In this study, a Chinese family with Phelan–McDermid syndrome has recruited from Chenzhou, China. The proband was a 6 year girl with intellectual disability, absence of speech, unable to understand a few words, wryneck, strabismus, wadding gait, single transverse palmar crease. Proband’s 3 year old younger brother also showed the similar clinical symptom. Proband is from a non-consanguineous family and her parents are phenotypically normal (Figure 1A-1D).

Figure 1:

Figure 1: A. Pedigree of Chinese Family showing the proband and her little brother with intellectual disability. The filled symbol indicates the affected individuals, open symbol belongs to unaffected individuals, circle with a dot represents a asymptomatic carrier, square represents male and circles represents female. Arrow indicates the proband. B., C. Chinese proband associated with intellectual disability and absence of speech, low level of understanding, wryneck, strabismus, and duck walking. D. Chinese proband’s large and fleshy palms print pass through hand.

Considering the possibility of occurrence of brain and heart disease, we examined relevant organs. Ultrasonography test showed double kidney effusion (Figure 2A), heart was normal (Figure 2B). CT scan of brain showed right side schizencephaly (Figure 2C) and callosal agenesis (Figure 2D). The result of blood routine examination (the Complete Blood Count measures the number, variety, percentage, concentration, and quality of platelets, red blood cells, and white blood cells, and thus is useful in screening for infections, anemia, and other hematological abnormalities.), thyroid function test showed no abnormality. No biochemical and metabolic genetic diseases has been detected in proband and other family members in biochemical tests (include blood glucose, blood lipid, hepatic function, renal function tests) [Supplemental file S1].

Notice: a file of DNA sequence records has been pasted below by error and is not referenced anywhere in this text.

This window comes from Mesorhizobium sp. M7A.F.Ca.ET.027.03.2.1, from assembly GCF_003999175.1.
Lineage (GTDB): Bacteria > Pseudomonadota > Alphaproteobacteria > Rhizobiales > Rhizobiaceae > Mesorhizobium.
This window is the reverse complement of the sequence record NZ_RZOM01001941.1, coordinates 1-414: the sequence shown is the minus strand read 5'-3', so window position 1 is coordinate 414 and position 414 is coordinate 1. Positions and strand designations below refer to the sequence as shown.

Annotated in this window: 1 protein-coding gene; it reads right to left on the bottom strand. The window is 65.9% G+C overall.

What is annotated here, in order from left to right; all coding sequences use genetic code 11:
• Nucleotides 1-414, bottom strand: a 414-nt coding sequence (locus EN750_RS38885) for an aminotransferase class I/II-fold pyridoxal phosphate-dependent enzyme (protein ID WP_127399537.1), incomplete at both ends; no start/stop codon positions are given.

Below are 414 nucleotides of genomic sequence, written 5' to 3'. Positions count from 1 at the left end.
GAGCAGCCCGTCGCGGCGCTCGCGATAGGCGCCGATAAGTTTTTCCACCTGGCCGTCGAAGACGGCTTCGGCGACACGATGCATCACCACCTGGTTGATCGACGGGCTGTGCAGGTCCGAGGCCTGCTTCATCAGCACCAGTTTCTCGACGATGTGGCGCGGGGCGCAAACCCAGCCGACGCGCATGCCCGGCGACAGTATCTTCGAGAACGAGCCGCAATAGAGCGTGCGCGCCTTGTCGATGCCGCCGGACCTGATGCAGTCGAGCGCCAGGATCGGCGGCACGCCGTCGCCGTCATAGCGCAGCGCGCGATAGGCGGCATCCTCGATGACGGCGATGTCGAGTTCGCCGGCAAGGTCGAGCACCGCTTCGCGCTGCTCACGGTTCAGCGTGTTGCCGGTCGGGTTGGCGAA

Ultrasonography showed

Figure 2: Ultrasonography showed A. double kidney effusion and B. normal heart. CT scan showed C. right side schizencephaly and D. callosal agenesis.

Proband’s 3 year old younger brother had the same clinical symptom like the proband, i.e. intellectual disability, absence of speech, unable to understand a few words, wryneck, strabismus, wadding gait, single transverse palmar crease. Proband and her younger brother had no history of perinatal asphyxia. Diagnosis of the patients has done by clinicians, clinical test reports and in order to understand the molecular basis of the disease in proband and her brother, chromosomes karyotype analysis and sequencing was performed.

Figure 3: